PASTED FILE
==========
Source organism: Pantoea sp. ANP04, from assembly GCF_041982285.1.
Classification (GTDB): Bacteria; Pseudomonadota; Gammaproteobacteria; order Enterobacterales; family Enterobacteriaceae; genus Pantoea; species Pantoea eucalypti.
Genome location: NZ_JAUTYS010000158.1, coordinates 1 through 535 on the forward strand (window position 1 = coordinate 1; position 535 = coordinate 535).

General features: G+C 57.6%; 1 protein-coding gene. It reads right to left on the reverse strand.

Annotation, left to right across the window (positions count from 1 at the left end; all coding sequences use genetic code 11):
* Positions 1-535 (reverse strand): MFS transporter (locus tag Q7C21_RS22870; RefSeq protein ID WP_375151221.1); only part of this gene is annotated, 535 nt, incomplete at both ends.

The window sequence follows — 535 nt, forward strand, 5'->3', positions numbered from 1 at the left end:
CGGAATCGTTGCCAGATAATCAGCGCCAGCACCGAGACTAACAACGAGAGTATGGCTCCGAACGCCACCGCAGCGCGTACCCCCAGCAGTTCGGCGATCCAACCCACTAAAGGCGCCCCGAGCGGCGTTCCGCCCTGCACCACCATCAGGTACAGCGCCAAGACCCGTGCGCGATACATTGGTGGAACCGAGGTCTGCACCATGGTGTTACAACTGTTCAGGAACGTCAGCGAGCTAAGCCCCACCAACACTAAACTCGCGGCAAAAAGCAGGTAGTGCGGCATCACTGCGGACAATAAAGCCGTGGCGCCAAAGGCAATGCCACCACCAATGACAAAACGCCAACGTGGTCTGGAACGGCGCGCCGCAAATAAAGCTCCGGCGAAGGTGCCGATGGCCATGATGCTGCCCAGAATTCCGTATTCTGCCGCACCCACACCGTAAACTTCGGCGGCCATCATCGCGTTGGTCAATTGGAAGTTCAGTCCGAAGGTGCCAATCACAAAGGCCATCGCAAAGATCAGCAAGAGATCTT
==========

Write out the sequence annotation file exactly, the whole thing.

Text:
Source organism: Pantoea sp. ANP04, from assembly GCF_041982285.1.
Classification (GTDB): Bacteria; Pseudomonadota; Gammaproteobacteria; order Enterobacterales; family Enterobacteriaceae; genus Pantoea; species Pantoea eucalypti.
Genome location: NZ_JAUTYS010000158.1, coordinates 1 through 535 on the forward strand (window position 1 = coordinate 1; position 535 = coordinate 535).

General features: G+C 57.6%; 1 protein-coding gene. It reads right to left on the reverse strand.

Annotation, left to right across the window (positions count from 1 at the left end; all coding sequences use genetic code 11):
* Positions 1-535 (reverse strand): MFS transporter (locus tag Q7C21_RS22870; RefSeq protein ID WP_375151221.1); only part of this gene is annotated, 535 nt, incomplete at both ends.

The window sequence follows — 535 nt, forward strand, 5'->3', positions numbered from 1 at the left end:
CGGAATCGTTGCCAGATAATCAGCGCCAGCACCGAGACTAACAACGAGAGTATGGCTCCGAACGCCACCGCAGCGCGTACCCCCAGCAGTTCGGCGATCCAACCCACTAAAGGCGCCCCGAGCGGCGTTCCGCCCTGCACCACCATCAGGTACAGCGCCAAGACCCGTGCGCGATACATTGGTGGAACCGAGGTCTGCACCATGGTGTTACAACTGTTCAGGAACGTCAGCGAGCTAAGCCCCACCAACACTAAACTCGCGGCAAAAAGCAGGTAGTGCGGCATCACTGCGGACAATAAAGCCGTGGCGCCAAAGGCAATGCCACCACCAATGACAAAACGCCAACGTGGTCTGGAACGGCGCGCCGCAAATAAAGCTCCGGCGAAGGTGCCGATGGCCATGATGCTGCCCAGAATTCCGTATTCTGCCGCACCCACACCGTAAACTTCGGCGGCCATCATCGCGTTGGTCAATTGGAAGTTCAGTCCGAAGGTGCCAATCACAAAGGCCATCGCAAAGATCAGCAAGAGATCTT